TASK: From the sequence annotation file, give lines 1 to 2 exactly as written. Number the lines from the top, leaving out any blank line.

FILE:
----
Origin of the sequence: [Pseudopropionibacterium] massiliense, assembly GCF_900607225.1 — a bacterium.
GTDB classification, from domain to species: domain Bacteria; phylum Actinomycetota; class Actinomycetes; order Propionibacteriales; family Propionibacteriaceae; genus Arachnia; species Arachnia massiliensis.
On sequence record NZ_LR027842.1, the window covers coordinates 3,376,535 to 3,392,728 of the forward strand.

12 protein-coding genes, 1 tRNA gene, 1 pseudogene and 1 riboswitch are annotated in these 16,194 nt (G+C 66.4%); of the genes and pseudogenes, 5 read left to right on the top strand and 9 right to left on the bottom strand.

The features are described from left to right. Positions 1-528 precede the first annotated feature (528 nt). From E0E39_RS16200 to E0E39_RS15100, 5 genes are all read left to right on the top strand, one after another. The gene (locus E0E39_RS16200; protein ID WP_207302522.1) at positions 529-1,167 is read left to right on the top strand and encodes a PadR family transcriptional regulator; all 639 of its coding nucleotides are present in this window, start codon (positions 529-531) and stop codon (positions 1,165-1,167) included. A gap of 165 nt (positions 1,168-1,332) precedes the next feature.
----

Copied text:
Origin of the sequence: [Pseudopropionibacterium] massiliense, assembly GCF_900607225.1 — a bacterium.
GTDB classification, from domain to species: domain Bacteria; phylum Actinomycetota; class Actinomycetes; order Propionibacteriales; family Propionibacteriaceae; genus Arachnia; species Arachnia massiliensis.